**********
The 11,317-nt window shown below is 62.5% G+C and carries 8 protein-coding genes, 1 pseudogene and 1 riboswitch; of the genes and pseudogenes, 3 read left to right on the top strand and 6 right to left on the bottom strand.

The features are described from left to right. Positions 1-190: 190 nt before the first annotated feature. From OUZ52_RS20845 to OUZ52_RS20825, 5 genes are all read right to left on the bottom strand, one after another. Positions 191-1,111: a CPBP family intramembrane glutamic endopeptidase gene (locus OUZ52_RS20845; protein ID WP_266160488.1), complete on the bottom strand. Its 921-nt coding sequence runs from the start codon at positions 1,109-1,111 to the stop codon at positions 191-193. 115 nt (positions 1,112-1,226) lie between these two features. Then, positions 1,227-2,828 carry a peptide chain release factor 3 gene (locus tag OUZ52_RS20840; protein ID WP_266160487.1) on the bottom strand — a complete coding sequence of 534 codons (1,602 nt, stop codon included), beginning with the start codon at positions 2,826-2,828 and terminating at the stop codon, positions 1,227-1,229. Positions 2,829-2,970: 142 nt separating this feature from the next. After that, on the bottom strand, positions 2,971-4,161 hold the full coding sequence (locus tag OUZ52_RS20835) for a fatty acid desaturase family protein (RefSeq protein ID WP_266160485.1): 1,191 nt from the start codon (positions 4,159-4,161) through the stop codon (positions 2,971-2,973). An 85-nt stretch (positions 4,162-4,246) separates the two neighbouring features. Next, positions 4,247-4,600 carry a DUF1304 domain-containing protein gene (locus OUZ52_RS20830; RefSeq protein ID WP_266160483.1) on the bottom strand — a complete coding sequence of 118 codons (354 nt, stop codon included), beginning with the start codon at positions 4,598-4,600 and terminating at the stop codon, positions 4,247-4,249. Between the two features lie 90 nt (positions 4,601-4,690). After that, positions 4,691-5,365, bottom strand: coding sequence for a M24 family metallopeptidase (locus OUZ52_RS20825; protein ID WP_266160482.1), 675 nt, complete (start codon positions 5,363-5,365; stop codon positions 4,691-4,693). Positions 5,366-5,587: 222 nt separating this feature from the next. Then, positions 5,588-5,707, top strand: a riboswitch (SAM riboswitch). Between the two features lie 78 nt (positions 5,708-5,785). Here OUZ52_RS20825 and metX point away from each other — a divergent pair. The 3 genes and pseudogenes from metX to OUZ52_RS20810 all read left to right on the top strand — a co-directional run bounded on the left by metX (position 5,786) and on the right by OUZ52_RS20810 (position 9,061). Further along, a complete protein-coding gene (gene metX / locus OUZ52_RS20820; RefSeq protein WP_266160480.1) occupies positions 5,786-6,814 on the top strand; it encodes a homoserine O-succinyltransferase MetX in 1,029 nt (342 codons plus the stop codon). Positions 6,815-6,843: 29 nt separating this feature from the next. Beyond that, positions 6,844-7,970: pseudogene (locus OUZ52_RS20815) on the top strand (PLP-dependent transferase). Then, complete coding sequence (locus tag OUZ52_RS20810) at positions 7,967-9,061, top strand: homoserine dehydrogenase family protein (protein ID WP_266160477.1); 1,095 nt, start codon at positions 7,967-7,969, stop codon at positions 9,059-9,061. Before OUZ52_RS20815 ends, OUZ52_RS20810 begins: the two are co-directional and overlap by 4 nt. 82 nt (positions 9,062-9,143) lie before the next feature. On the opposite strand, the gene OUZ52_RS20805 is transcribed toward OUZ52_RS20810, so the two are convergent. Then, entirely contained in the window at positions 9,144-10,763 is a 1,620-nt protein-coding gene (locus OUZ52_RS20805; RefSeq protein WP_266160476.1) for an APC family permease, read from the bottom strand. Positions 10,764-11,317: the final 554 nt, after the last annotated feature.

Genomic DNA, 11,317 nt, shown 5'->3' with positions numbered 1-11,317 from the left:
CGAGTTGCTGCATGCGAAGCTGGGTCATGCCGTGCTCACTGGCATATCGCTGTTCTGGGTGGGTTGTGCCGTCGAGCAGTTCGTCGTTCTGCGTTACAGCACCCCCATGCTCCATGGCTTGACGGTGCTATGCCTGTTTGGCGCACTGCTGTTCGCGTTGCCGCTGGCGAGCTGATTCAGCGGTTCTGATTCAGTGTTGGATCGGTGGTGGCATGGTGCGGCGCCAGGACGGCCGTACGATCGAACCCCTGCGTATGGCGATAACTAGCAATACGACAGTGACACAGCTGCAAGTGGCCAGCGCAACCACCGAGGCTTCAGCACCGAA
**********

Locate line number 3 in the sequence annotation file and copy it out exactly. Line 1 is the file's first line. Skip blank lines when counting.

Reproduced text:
Genomic DNA, 11,317 nt, shown 5'->3' with positions numbered 1-11,317 from the left: